In high school, I was extremely shy and nervous. I would dread the compulsory oral presentations we’d have to give in each class, sometimes even feigning sick to stay home and prolong it another day. I loved to plan school events, but I never wanted to get on stage and do the introductions, so I’d let my friends go up and take credit. In college, I was still shy, but I had grown more confident in myself as a person. There were also way more presentations to give that I simply couldn’t get out of.
The pivotal moment came when I had to defend my thesis during my Master of Business program. I had spent the whole year in classrooms, labs, and libraries researching. I was creating a business pitch and intended on taking it to the real world after graduation. The problem was when it came to telling a class about my awesome business plan, I would choke up. I couldn’t make eye contact, I stuttered, and I skipped over material accidentally. I knew something needed to change before I made my final thesis speech. Luckily, I had one really amazing professor with game-changing advice.
My professor of entrepreneurship during my undergraduate degree remained one of my mentors throughout my entire college career. One afternoon, I was telling him about how nervous I was to perform this presentation. I was trying to find ways to get around doing this. Maybe I could write a paper instead? My professor looked at me and said, “So each time you want to present a business idea to a client or a boss, you’re going to write a paper.” Well, no. One day I would be able to do this, just not today. That’s where I was wrong. My professor looked me dead in the eye, with a sense of urgency, saying that it’s now or never. My business aspirations were over if I did not become comfortable speaking publicly.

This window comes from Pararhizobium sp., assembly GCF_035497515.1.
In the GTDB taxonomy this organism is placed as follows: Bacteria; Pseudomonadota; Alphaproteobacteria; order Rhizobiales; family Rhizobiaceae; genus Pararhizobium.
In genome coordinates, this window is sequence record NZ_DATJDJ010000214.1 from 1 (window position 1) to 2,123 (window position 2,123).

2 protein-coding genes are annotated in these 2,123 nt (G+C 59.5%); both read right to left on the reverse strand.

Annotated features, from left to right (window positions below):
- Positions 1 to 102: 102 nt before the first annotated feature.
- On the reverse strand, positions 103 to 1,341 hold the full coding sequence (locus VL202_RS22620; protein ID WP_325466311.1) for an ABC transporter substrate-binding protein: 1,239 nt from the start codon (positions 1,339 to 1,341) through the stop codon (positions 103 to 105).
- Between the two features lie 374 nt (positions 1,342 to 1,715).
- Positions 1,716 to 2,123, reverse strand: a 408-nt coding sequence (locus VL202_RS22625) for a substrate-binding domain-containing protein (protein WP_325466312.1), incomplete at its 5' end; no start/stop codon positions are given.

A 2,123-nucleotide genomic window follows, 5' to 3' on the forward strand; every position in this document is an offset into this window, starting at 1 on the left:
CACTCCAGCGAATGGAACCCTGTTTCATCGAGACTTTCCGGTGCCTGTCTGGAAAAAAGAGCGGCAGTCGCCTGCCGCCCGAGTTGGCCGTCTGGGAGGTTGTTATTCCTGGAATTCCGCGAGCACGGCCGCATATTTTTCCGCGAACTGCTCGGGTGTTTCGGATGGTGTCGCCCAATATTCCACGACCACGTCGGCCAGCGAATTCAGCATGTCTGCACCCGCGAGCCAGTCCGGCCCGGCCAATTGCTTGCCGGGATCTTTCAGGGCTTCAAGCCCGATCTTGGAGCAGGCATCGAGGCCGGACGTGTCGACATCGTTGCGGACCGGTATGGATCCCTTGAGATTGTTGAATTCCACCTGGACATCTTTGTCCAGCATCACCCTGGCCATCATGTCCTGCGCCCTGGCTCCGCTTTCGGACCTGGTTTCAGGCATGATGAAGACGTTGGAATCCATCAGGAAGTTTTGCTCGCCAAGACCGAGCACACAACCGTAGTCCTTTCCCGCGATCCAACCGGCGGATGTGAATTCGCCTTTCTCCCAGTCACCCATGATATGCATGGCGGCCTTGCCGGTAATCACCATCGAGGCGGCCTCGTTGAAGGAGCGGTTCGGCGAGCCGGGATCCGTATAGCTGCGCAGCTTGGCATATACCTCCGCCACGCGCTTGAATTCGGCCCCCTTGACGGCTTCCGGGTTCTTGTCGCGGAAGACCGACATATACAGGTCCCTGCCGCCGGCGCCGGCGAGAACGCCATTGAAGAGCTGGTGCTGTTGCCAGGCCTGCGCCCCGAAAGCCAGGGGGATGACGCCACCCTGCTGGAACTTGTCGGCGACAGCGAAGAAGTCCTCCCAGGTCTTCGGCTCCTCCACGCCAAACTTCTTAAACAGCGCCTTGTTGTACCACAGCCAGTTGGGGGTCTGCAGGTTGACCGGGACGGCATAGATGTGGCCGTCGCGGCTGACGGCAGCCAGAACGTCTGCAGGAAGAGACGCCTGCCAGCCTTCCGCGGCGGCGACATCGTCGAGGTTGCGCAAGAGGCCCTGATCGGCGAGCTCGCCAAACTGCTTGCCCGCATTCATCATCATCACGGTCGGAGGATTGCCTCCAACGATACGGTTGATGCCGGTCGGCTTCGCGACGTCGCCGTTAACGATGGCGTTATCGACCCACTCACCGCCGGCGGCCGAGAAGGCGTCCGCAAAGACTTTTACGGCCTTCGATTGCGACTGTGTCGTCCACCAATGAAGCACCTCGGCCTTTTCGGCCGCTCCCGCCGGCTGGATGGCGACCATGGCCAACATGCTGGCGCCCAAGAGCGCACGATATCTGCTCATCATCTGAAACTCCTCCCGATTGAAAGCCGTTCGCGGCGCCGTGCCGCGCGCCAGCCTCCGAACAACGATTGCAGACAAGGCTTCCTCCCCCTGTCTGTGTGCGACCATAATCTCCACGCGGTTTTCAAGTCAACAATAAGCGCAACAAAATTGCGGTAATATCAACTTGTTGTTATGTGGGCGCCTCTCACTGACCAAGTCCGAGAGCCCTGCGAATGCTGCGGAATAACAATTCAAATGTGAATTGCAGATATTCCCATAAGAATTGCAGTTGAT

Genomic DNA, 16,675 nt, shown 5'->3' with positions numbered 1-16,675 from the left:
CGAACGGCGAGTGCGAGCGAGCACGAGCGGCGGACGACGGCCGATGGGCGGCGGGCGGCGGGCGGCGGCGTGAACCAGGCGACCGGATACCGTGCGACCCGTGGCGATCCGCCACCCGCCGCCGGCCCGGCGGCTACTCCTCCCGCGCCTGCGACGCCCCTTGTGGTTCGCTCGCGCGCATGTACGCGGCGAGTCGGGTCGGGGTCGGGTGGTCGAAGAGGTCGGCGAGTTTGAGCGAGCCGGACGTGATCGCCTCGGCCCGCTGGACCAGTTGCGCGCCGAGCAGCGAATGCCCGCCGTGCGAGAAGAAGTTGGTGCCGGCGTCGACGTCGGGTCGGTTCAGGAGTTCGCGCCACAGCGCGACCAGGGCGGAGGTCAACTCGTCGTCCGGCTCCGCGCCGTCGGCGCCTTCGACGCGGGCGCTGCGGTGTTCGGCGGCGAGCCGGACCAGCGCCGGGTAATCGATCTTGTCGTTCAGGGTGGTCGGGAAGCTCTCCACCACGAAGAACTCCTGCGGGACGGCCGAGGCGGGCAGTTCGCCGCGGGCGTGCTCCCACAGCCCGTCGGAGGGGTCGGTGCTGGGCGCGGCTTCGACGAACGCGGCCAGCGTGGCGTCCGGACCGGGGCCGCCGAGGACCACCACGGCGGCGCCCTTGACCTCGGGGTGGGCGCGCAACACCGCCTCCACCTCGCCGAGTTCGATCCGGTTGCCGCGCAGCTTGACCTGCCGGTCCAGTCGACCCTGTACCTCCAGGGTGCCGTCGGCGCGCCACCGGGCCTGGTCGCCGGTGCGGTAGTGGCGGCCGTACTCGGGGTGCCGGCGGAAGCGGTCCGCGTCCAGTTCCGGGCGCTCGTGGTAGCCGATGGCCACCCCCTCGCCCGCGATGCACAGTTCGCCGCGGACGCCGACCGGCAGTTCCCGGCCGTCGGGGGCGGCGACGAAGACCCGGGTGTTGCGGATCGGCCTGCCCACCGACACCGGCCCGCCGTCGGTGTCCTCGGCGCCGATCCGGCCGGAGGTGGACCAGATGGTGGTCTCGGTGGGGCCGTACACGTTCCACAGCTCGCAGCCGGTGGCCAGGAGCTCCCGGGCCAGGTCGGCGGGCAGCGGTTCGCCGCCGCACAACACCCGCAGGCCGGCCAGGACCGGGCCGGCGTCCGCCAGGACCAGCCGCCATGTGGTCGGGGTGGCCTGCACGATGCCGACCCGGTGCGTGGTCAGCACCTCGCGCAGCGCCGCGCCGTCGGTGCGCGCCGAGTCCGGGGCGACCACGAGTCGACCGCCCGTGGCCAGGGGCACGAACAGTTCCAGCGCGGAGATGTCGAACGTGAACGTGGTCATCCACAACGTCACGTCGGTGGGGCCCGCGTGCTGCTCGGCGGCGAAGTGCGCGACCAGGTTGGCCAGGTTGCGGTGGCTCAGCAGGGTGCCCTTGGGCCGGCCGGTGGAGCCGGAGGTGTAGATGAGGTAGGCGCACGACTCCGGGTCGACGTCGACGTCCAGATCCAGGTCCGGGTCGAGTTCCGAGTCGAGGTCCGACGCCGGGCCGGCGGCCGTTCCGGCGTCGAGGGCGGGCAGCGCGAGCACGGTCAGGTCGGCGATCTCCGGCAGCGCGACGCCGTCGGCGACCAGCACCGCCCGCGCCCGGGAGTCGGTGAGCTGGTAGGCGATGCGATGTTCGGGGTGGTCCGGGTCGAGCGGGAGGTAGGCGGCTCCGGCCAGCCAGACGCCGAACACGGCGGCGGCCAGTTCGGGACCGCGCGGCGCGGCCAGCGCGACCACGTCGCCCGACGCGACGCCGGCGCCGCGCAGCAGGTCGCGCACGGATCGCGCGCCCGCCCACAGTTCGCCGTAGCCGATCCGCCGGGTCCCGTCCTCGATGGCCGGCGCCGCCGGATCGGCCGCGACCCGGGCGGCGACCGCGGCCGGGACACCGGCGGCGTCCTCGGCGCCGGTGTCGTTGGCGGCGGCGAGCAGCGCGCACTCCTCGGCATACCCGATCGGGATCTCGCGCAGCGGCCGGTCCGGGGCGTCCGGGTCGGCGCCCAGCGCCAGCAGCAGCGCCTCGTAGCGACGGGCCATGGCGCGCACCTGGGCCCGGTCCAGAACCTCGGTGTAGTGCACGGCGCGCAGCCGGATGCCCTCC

So, I practiced. I read every tip and trick online and practiced profusely. I even went as far as going to a busy street corner and telling anyone who would listen about my thesis. Suddenly, after all this practice, I was less scared.
The turning point for my fear of public speaking was when that professor lit a fire under my bottom and told me it was now or never. Think about all your goals and dreams for your career; are you going to let one challenge get in the way? No, you’re going to master that challenge and you’re going to be successful.